SALT LAKE CITY — Two straight losses to the Minnesota Timberwolves? The same Timberwolves that haven't won back-to-back games all season, who had a coaching change midway through the season, and who have been at or near the bottom of the standing all season? Those Timberwolves?
Some Utah Jazz fans were in a massive panic after watching their team drop two games to the lowly Wolves. That was more than understandable; it's not a good look.
Minnesota has now won just 18 games — three of which have come against the Jazz. The first loss in December was early enough that it wasn't a big deal. Most fans were able to laugh off Saturday's loss as a gimmicky trend, but another one on Monday? That was a bridge too far.
Well, at least for the people outside the Utah locker room.
Are the Jazz, themselves, concerned about losing both ends of the home-and-home to the Wolves? In a word, no.
"I think we're still very confident," said Mike Conley, who was oh-so-close to being the hero on Monday. "We had some uncharacteristic nights — turning the ball over, guys not shooting well."
Those thoughts were echoed by Rudy Gobert. It's no surprise the two-time Defensive Player of the Year pays more attention to the defensive side of the ball, and when he looks at how many points the Wolves scored over the last two games, he sees no reason to panic. Minnesota scored 101 on Saturday and 105 on Monday.
"I would be concerned if we'd given up 140 points or something like that," he said. "Every team got some tough games. Tonight if I don't (mess) up the last play defensively, we end up winning the game. It's never going to be all good and all bad. We've just got to find ways to put ourselves in a position to win every night. I thought we did that tonight. I thought we did that last game."
Jazz coach Quin Snyder has always paid more attention to the process than the results. For example, on Saturday, if his team would have found a way to win at the end, his response to the game would have been the same. He would have looked at the turnovers, the lack of rebounds and the passed up shots, and still been disappointed in the effort.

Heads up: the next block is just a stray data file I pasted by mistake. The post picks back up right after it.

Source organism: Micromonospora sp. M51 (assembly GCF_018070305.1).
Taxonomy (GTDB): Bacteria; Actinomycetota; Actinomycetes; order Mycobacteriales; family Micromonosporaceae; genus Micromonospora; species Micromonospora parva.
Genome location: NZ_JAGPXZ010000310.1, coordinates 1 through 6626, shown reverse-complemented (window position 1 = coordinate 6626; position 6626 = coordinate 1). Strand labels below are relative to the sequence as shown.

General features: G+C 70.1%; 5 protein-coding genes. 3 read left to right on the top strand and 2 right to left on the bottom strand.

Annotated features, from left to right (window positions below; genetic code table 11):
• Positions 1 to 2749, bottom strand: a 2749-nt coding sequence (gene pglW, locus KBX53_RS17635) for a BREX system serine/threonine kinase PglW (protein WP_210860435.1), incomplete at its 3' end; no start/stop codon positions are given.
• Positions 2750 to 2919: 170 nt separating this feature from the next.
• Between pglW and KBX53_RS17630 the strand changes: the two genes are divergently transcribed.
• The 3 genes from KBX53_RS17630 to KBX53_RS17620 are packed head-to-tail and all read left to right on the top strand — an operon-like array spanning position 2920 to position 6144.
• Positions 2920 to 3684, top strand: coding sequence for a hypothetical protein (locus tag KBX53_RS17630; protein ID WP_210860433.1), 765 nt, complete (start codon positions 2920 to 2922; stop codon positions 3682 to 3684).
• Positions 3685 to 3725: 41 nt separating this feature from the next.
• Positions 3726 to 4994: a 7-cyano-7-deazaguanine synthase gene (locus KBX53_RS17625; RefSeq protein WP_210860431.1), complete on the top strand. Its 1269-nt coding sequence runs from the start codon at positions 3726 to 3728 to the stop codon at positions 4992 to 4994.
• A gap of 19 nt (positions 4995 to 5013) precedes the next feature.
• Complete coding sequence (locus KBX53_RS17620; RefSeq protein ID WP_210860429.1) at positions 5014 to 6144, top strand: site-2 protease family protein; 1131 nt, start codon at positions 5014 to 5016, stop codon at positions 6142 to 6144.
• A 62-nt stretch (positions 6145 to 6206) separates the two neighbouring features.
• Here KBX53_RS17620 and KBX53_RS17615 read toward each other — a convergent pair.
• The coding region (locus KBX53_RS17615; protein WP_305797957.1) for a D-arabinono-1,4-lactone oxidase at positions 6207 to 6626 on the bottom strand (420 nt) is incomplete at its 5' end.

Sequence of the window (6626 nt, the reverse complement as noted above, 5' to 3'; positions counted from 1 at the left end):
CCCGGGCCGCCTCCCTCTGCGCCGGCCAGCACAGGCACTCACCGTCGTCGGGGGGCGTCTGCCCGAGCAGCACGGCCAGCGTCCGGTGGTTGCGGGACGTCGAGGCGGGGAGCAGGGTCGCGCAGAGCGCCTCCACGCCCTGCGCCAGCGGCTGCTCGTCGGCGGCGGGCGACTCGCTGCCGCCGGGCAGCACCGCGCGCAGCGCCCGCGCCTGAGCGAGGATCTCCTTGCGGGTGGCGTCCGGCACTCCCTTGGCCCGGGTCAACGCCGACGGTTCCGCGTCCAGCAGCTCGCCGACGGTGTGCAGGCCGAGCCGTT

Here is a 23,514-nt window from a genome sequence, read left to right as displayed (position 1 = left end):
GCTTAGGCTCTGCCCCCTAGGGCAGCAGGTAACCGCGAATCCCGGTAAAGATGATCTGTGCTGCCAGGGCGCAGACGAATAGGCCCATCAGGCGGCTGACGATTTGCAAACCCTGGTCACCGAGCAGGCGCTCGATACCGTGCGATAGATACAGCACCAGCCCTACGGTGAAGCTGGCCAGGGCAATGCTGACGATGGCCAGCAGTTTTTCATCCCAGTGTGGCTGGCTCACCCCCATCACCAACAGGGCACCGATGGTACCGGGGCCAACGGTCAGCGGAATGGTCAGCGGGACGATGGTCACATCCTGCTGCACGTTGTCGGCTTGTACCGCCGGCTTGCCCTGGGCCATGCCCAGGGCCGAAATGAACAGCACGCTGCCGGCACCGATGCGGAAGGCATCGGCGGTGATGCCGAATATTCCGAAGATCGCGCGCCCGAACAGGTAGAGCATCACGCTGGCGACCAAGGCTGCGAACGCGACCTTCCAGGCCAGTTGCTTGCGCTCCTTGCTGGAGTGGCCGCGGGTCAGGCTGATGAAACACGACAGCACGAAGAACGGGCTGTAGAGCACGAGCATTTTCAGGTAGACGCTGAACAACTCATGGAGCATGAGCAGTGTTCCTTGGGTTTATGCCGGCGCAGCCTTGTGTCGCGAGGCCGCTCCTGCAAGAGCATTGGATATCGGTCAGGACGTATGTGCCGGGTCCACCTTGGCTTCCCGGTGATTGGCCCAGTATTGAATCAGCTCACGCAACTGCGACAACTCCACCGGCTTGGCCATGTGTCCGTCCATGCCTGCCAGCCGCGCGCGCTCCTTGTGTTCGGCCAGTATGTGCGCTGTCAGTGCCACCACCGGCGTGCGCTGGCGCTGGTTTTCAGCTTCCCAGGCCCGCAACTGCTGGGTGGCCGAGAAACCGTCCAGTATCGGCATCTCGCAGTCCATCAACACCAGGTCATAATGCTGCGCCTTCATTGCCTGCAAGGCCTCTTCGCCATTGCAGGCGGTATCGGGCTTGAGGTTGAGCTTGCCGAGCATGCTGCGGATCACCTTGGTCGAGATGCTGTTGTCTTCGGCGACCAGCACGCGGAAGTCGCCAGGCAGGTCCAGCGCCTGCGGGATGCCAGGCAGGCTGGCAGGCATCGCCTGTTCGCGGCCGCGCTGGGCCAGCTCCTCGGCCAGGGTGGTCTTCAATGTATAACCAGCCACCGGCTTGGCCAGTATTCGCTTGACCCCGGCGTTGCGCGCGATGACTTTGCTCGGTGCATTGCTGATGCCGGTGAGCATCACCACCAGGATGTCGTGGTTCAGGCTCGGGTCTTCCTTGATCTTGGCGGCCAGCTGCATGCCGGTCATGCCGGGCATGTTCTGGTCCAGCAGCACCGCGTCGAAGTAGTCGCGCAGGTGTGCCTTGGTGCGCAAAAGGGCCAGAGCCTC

On Monday, he saw his team fix a lot of those issues. There were fewer passed up shots (though still some) and the Wolves had just 11 second-chance points. The Jazz adjusted and competed — they just didn't make shots.
In fact, he saw it as a positive that his team kept firing up 3s even when they weren't going down. He stated that's the mentality Utah must have in order to compete at the highest level.
"I don't know what our percentage was from three — obviously wasn't good (it was 28%)," Snyder said. "I think we shoot 40% on the season, and if you keep shooting that the law of averages catches up. Unfortunately, it didn't catch all the way up tonight but it did enough for us to be right there. The NBA is the NBA.
"I thought the way that we played the first game, I was disappointed," he continued. "And tonight, obviously there's things you'd like to do better. But as I said, the things that cost us the game the other night were things that we addressed. I don't know if concern would be the word that I would choose to use, but, certainly, you want to win."
For Conley, he sees games like Monday's as learning experiences. It's easy to win when everything is clicking and when all the shots are falling. How does a team respond when it's not so easy? The Jazz have been finding that out lately.
Sometimes the results have been good, sometimes they've been bad. Collectively, Utah is just hoping it gets all those experiences done with before the playoffs roll around.
"We'll look back and realize that they made us better as a team, and made us better as a whole," Conley said. "Tonight, we were down and came back at the end and it came down to two possessions. So we're learning. We're learning and they're great lessons for us going into the playoffs, and hopefully we're getting them out now, before we get to the time we're playing better competition."